An analysis of personal social care budgets in Cornwall

Download (PDF 2.89MB)

Summary of report content

In a joint project with Disability Cornwall, Healthwatch Cornwall conducted an investigation into the experiences of local residents who receive a personal health budget. The project aimed to identify the policy and process for accessing budgets and the experience of recipients. Between September and December 2014, a survey was completed by 160 people receiving a personal budget. Detailed case studies were developed for a comprehensive overview. Five key findings emerged from the engagement. The respondents’ feedback about timelines for the Council's decision-making and to receive the funds were mixed. Some claimed they waited long periods to receive a decision and to receive their budgets and others had a positive experience. Variable levels of satisfaction were recorded. Respondents reported low levels of satisfaction with the process while waiting for a response from Cornwall Council, but this was increased once they had received their budgets. The respondents had differing understandings of what the budgets can, and cannot, be used for, this was highlighted particularly in the case studies. The respondents understanding of the budgets relationship to the respondent’s support plan, or the awareness of the support plan, was lacking. Furthermore, people felt that they would benefit from ongoing involvement throughout the process of receiving a budget and the delivery of reassessments where their circumstances may change. The report made a number of recommendations related to the five main findings. Healthwatch Cornwall suggested for the Council to develop performance indicator targets for the length of time applications are processed and the receipt of funds. The council to develop satisfaction indicators for use by the service users and for more clarity about the support plan. They recommended that services should be in place to review spending after the budget is in place and for staff to receive training on assessment and application processes. The report did not include a response from the service provider.

Would you like to look at:

General details

Report title 
An analysis of personal social care budgets in Cornwall
Local Healthwatch 
Healthwatch Cornwall
Date of publication 
Thursday, 12 March, 2015
Date evidence capture began 
Monday, 1 September, 2014
Date evidence capture finished 
Monday, 1 December, 2014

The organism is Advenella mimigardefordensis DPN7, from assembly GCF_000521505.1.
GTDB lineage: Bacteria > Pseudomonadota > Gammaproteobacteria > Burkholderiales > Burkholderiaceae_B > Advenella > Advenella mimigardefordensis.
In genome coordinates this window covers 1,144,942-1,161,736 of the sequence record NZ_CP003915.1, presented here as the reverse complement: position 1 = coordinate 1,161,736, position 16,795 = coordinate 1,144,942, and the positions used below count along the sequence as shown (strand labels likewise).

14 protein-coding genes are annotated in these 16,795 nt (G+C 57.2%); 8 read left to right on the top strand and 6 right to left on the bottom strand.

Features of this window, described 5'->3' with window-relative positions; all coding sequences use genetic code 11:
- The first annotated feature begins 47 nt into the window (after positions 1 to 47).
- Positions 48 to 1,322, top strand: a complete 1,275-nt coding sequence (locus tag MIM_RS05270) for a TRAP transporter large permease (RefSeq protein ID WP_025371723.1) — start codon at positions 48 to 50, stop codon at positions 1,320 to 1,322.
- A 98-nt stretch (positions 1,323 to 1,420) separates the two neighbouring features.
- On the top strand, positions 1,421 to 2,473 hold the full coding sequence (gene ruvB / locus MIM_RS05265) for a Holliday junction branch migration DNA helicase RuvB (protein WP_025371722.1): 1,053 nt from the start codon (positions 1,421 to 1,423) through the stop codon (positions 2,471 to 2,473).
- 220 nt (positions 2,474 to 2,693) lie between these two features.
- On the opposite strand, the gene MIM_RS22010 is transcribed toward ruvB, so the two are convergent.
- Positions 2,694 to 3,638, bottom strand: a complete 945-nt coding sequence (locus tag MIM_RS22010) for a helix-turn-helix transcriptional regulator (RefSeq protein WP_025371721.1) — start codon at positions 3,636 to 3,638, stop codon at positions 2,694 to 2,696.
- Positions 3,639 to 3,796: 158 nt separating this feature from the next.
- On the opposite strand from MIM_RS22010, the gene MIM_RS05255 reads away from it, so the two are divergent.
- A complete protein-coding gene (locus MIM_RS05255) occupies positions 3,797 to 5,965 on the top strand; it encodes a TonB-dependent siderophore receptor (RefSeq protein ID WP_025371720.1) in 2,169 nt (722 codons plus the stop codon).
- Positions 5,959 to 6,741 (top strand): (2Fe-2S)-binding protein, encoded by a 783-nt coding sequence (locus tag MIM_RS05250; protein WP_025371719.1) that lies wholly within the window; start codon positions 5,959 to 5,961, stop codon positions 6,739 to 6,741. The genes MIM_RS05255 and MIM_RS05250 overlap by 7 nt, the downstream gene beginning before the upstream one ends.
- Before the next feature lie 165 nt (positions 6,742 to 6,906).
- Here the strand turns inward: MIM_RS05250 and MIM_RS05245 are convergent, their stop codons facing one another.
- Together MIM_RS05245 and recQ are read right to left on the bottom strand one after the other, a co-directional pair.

Type of report 
Key themes 
Communication between staff and patients
Complaints procedure
Information providing
Service delivery organisation and staffing
Waiting times and lists for treatment
Other information of note about this report 
Healthwatch reference number 

Methodology and approach

Was the work undertaken at the request of another organisation? 
If this work has been done in partnership, who is the partner? 
Yes, Disability Cornwall
Primary research method used 
User stories
How was the information collected? 
Engagement Event

Details of health and care services included in the report

Social care services 
Adult social care

Details about conditions and diseases

Types of disabilities 
Long term condition

Details of people who shared their views

Number of people who shared their views 
Age group 
All people 18 and over
Specific ethnicity if known 
Does the information include public's views? 
Does the information include carer's, friend's or relative's views? 
Not known
Does the information include staff's views? 
Does the information include other people's views? 
What was the main sentiment of the people who shared their views? 

Outcomes and impact

Were recommendations made by local Healthwatch in the report? 
Does the information contain a response from a provider? 
Is there evidence of impact in the report? 
Is there evidence of impact external to the report? 

Network Impact
Relationships that exist locally, regionally, nationally have benefited from the work undertaken in the report
Implied Impact
Where it is implied that change may occur in the future as a result of Healthwatch work. This can be implied in a provider  response, press release or other source. Implied impact can become tangible impact once change has occurred.
Tangible Impact
There is evidence of change that can be directly attributed to Healthwatch work undertaken in the report.